13. Being interviewed in Chinese by Tung Soo Hua on Channel 8's《我.董.你》 Be My Guest (thereby increasing my street cred at the wet market forever):
Blessed Christmas from the browns!
As we gave out presents to the kids at a minute past midnight, we got a surprise gift in return: this lovely painting from our youngest one.
Behind the painting, there were messages from Isaac and Joy for Mommy and me. And even a message from Faith. (Technically Joy helped her autistic Cheh Cheh to write that message but it was still sweet.)
Joy said her test of whether the paintings looked like her subjects was to ask her big sister questions like:
“Where is Papa?” Faith points to me.
“Where is Mommy?” Points to Mommy.
I tell you, the best presents are kids who love you and know you love them. Even if they drive you crazy sometimes, during the rest of the year.
May the Love and Peace that surpasses all understanding, guard your hearts and minds this Christmas.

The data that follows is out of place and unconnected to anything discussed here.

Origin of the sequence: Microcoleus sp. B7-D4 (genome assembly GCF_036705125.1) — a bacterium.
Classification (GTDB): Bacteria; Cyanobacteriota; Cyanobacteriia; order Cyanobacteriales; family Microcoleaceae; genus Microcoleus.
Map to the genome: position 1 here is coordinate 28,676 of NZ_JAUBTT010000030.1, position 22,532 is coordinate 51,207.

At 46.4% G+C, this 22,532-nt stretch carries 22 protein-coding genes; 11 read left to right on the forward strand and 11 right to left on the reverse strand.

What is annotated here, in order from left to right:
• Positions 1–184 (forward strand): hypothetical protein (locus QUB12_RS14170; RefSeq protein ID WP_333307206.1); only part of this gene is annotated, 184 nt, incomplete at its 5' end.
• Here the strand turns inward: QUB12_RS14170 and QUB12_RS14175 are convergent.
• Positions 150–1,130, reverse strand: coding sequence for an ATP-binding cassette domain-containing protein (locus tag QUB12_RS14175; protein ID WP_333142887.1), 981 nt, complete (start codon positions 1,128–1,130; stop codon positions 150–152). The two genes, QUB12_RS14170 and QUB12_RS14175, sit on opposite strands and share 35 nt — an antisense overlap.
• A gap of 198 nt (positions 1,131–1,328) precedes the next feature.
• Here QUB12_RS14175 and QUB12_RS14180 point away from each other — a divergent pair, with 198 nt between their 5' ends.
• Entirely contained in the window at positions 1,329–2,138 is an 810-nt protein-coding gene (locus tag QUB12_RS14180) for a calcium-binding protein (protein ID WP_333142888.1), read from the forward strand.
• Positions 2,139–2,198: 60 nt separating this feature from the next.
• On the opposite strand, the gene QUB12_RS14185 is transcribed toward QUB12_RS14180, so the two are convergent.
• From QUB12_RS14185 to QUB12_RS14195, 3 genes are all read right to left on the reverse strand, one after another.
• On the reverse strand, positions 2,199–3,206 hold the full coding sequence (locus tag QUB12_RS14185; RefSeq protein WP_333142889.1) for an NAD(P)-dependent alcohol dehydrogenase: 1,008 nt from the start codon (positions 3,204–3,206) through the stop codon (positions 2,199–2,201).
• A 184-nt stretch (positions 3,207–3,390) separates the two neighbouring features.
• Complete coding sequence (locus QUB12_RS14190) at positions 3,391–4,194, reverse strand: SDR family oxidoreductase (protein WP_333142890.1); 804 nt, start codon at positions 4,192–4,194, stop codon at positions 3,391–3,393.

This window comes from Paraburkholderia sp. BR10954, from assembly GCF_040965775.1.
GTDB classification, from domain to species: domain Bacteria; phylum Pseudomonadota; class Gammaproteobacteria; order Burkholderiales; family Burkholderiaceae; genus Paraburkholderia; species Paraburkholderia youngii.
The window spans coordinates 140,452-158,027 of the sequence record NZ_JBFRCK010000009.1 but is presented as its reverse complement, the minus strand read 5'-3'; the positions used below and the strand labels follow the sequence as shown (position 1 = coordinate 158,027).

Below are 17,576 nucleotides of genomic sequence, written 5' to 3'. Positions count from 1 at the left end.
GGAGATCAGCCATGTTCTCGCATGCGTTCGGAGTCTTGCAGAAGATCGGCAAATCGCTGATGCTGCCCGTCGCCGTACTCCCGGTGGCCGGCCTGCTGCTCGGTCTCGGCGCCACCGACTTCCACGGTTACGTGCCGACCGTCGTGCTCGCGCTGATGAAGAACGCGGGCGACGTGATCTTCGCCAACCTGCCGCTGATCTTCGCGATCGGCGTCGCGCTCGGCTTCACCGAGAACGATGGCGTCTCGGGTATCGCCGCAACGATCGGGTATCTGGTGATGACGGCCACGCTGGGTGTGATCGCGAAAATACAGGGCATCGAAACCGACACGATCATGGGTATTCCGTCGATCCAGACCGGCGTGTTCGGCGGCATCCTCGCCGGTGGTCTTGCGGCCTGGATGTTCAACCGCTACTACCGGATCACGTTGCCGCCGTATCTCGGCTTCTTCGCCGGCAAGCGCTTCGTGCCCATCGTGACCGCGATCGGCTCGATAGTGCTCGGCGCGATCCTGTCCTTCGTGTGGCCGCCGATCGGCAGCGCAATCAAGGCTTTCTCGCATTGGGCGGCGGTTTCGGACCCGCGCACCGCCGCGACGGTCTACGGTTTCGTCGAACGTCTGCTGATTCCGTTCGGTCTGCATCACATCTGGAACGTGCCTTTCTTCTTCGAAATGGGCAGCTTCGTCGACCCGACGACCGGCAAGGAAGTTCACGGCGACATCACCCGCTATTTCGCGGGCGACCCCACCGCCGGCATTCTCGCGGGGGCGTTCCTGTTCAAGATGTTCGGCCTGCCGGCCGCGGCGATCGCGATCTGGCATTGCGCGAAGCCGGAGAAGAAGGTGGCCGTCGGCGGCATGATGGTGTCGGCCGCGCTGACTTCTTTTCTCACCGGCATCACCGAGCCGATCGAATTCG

I am not a morning person but this morning was an exception.
You see, I was on my way down to OCBC Aquatic Centre to meet Apple’s Tim Cook and Paralympian Theresa Goh.
We had a good chat about creativity, accessibility, and parenting in a fast-changing technological world. And of course, Apple products, which I love using.
All the photos here were taken with an iPhone 11 Pro Max by me except the last one, which was of me Airdropping my selfie of us to Tim and Theresa [Photo: Reuters].
It is like magic, I said to Tim, about Airdrop. Which is what I also feel of many of Apple's products and services.
It was an honour and blessing to meet two extraordinary people in one morning.
This is us a few days ago, on our way to a Krabi family vacation with my younger brother's family. We were a party of 12 and it was like a tour group. It was a short flight but Faith has a fear of flying and major sensory issues on planes. We know it is always a challenge, but we Improvise, Adapt and Overcome. And we step out with faith, surrounded by prayer.
This short video clip will give you an idea of how difficult it is for Faith to fly.
Before this, she stopped twice — once outside the aerobridge, and once outside the plane door — refusing to board until we reassured and consoled her.
Her autism makes her particularly sensitive to the sounds, G-forces and ear pressure of takeoff and landing.
If this happened a few years ago, we would be holding her down as she had a meltdown, trying to remove her seat belt and leave her seat. Once, on another trip, she lay down on the tarmac of Kuantan Airport, just in front of the Firefly plane, and refused to budge. We took a long time to get her on her feet to board the plane.